I can understand why the ending has pissed people off but, having read the novel, I was prepared for it. I don't think I would have minded anyway: I wouldn't have expected a nice, tidy and typical thriller-style ending from the Coens anyway - that is not what the film (or the novel) is about.

To find out what it is about, I suggest you go and see it, think about it for a while, see it again and then read the book. Or read the book first; I always prefer to read the book first for some reason.

Anyway, the film is good enough to make you think that it should be law that all McCarthy adaptations are made by the Coen Brothers. Having said that, The Road is currently in production under the directorship of John Hillcoat, the fella who made the Nick Cave scripted The Proposition, a powerful film that stayed with me long after I left the cinema even though I didn't really know whether I liked it or not as I was watching it. I think Hillcoat and McCarthy will be a good match. Also, Blood Meridian (which is on my ever-growing "to read" shelf) is on the slate for Ridley Scott. McCarthy... Ridley Scott... hmm, it could work; Ridley is nothing if not eclectic in his choices.

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Thursday, February 07, 2008

As yet untitled blog post

I don't know where to begin so I will skip the beginning and begin in the middle.


Finally went to see a shrink - sorry - counsellor today and it turned out to not be as an horrific waste of time as I might have feared. She discerned very quickly that I am not interested in discovering why I am a miserable failure with no self-esteem but how I can stop being a miserable failure with no self-esteem. Yes yes yes, it's all because of my mother probably, great, but what do I do about it? I'm not interested in examining the past, I want to fix the now. She said the three magic words before I had a chance to bring them up: cognitive behavioural therapy. I decided I liked her very much at that point. "Oh thank fog* for that, she gets it." She is going to refer me to a CBT group which is nice. Unfortunately, the next round of classes doesn't begin until the beginning of April but, I don't know, having somebody who knows what they are talking about acknowledge that I have a real problem and could offer a practical way forward was comforting. April, though... bit of a long way off. I may buy myself a copy of Cognitive Behavioural Therapy For Dummies (seriously) to tide me over.

I feel oddly... validated

She was also quite attractive. She wore nice boots.


I am glad to hear that despite the death of Heath Ledger production of Terry Gilliam's new film The Imaginarium Of Dr. Parnassus will continue.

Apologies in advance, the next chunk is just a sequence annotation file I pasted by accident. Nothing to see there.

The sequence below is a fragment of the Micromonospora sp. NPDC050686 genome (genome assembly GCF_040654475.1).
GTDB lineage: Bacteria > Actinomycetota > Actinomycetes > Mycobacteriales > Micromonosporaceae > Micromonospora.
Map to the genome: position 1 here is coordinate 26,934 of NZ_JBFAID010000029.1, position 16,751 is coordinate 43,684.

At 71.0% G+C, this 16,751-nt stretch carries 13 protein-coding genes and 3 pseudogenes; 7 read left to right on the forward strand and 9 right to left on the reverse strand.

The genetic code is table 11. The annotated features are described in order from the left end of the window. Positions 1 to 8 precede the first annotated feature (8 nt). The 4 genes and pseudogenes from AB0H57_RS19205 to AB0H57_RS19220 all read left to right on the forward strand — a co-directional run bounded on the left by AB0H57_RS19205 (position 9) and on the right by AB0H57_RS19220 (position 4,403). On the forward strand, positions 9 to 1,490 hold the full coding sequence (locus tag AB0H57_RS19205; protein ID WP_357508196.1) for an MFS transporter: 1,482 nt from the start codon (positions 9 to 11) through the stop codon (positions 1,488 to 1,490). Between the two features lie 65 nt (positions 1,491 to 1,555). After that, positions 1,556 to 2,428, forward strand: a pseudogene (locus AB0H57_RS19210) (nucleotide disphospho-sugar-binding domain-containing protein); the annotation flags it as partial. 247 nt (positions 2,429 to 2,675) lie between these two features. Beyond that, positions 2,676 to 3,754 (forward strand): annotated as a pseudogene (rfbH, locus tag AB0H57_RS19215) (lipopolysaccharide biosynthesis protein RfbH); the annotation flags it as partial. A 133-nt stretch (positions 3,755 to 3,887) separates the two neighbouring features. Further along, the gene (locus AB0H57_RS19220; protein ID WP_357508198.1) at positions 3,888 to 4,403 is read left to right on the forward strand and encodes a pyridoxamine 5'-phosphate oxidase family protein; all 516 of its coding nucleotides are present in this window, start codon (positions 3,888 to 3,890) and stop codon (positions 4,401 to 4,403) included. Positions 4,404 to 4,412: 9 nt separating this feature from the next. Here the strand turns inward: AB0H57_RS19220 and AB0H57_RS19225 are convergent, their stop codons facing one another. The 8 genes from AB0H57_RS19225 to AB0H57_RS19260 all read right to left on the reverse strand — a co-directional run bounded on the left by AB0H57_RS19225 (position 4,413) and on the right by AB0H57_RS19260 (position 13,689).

When I first heard of Ledger's death I could not help but recall the collapse of Gilliam's The Man Who Killed Don Quixote and think, "Oh no, not again." I don't wish to sound as if my desire to see a cool movie overshadows the sad loss of such a young human being but I am glad the film can be completed. Dr. Parnassus (along with the upcoming Dark Knight) will give us a final glimpse of how this intriguing young actor might have developed, and what better tribute to an actor is there?


I am fucking loving Bartók at the moment


Don't know how to finish either so I will stop here at the end of the middle.


* As an ignostic, I am loath to use the phrase "oh my God." However, from a purely aesthetic point of view and in certain circumstances "oh my god" is exactly the right phrase to use. Therefore, in order to circumvent my distaste for the word "god" whilst not depriving myself of the satisfaction of using the phrase "oh my god" I am experimenting rhyming substitutes such as "dog", "fog", "bog". I must confess, though, that it just isn't the same**.

** However, I have found a most favourable substitute for the exclamation "for the love of god", namely, "oh for the love of fucksy". Go on, try it. The next time you feel the need to express your incredulity at the sheer stupidity of a person or persons in your immediate vicinity, try screaming from the very depths of your diaphragm, "Oh for the love of fucksy!" It really works.

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Tuesday, January 15, 2008

In Review (finally): 2007

2007: The year I stood up in church during a friend's wedding ceremony and read out an extract from The Velveteen Rabbit - a moment I will always remember with great fondness.

2007: The year we lost Kurt Vonnegut. The discovery of his work in my late teens was pivotal in my development as a serious reader. Having gobbled up Douglas Adams and Terry Pratchett I felt the desire to adventure deeper into the literary landscape. I was in the habit of picking books at random from shop shelves, reading the blurb, scanning a few pages, impulse buying. One book I found using this method was Jack Womack's Random Acts Of Senseless Violence, a disturbing and vivid vision of social breakdown. I enjoyed it immensely. One of the quotes of praise on the dust jacket likened Womack to some guy called Kurt Vonnegut so I went out and bought Slaughterhouse 5, the title of which sounded vaguely familiar.